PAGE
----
Professor wearing lab coat speaking in front of science lab background

Course offerings

Natural sciences

Natural sciences

The development of scientific thought from the early Greek period to modern times will be covered. The primary emphasis will be on scientists as people, analysis of their contributions, and the significance of these in the development of scientific theories. Scientists such as Galileo, Newton, Einstein and Darwin will be discussed. Infrequently offered.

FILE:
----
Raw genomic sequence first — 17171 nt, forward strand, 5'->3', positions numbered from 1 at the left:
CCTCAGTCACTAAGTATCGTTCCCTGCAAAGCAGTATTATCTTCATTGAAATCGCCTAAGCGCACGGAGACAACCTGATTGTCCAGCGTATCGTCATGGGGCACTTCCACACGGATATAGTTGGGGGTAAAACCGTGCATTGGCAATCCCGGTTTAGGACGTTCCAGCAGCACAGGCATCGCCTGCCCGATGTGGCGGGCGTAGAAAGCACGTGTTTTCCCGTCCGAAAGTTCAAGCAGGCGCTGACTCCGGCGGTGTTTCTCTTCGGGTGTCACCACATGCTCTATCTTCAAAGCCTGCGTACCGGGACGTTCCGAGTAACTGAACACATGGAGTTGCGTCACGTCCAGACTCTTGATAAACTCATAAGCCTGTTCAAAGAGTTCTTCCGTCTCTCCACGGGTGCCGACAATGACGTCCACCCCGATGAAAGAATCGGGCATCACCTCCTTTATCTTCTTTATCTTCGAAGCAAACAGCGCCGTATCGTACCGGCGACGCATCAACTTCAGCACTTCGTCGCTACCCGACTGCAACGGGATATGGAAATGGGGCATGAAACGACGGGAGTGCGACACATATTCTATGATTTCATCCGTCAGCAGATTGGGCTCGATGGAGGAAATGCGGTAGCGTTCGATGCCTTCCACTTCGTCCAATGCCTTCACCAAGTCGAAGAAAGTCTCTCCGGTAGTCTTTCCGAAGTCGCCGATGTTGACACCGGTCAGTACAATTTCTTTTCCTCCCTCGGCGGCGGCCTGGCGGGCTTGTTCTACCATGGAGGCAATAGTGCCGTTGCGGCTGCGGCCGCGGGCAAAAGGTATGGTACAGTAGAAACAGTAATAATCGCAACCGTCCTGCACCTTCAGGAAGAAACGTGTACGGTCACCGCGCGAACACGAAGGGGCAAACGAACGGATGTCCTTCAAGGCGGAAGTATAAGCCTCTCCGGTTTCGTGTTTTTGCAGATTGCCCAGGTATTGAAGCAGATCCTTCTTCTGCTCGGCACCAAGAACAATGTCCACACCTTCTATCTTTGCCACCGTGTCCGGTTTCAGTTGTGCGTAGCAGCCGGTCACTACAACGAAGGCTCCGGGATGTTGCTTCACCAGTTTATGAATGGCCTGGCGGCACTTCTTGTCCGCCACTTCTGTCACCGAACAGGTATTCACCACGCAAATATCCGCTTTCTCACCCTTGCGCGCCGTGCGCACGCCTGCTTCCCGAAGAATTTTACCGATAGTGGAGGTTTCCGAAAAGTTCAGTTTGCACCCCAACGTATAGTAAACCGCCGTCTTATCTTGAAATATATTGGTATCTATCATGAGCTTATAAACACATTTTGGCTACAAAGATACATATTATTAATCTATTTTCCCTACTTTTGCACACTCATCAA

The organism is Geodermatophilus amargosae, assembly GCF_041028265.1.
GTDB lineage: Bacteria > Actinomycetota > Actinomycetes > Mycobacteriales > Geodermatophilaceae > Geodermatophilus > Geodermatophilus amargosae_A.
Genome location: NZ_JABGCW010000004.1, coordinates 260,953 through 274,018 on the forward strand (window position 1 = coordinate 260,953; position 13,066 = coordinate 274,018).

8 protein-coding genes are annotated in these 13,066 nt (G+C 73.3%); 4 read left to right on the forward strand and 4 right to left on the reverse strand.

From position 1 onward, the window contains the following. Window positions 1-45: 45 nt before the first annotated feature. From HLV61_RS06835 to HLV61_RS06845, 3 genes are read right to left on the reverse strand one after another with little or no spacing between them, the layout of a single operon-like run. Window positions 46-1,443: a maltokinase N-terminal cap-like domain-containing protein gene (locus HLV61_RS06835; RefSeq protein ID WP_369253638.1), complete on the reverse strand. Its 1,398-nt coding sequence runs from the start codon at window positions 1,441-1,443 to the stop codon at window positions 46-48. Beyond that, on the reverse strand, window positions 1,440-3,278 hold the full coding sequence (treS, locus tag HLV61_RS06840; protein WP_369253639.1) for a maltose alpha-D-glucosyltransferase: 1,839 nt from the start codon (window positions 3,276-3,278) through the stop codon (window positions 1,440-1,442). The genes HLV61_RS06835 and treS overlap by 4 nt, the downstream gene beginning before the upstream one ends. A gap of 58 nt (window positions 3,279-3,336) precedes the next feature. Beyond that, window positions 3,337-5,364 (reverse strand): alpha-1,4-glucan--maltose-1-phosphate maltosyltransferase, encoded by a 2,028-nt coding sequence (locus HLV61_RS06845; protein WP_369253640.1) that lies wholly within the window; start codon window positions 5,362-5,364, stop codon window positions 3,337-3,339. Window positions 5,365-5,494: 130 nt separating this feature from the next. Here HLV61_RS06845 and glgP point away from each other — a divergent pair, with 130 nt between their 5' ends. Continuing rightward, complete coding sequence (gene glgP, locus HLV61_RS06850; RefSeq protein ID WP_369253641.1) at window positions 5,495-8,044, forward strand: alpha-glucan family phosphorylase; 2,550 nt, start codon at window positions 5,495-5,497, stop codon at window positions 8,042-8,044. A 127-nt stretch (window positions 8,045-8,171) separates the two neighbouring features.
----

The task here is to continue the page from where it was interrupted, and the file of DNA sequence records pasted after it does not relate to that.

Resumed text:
For the lay public, the image which first comes to mind when they hear the word ‘scientist’ is almost always a white middle-aged male in a lab coat, with thick eyeglasses, wild hair, and a slightly rumpled look. While the scientific workforce is more diverse now than in the 1950's when this stereotype was first documented, and while noted minority and women scientists are among the ranks of contemporary public intellectuals, this stereotype is alive and well in the 21st century. This course will try to get at the source of this stereotype and determine how and why science as an enterprise has often seemed so remote and inaccessible, especially for minorities and women. Specifically, students will focus on the discouragements and obstacles facing those traditionally underrepresented in scientific careers, while highlighting the accomplishments and achievements of pioneers/trailblazers (minorities and women) in science. Students will delve into their lives exploring the personal, professional and psychological dimensions of attainment and achievement. Such understanding will provide a context for discussing the variety of contemporary programs designed to attract minorities and women to careers in science. The course will conclude by exploring the relationship between self and community for minority and women scientists who have "made it". Minority and women students in science must learn to formulate a career/life path that addresses these issues, while meeting such practical needs as earning a living, having time for a personal life, and maintaining a sense of self-confidence and esteem. Hopefully, this course will help them do so. Fall semester.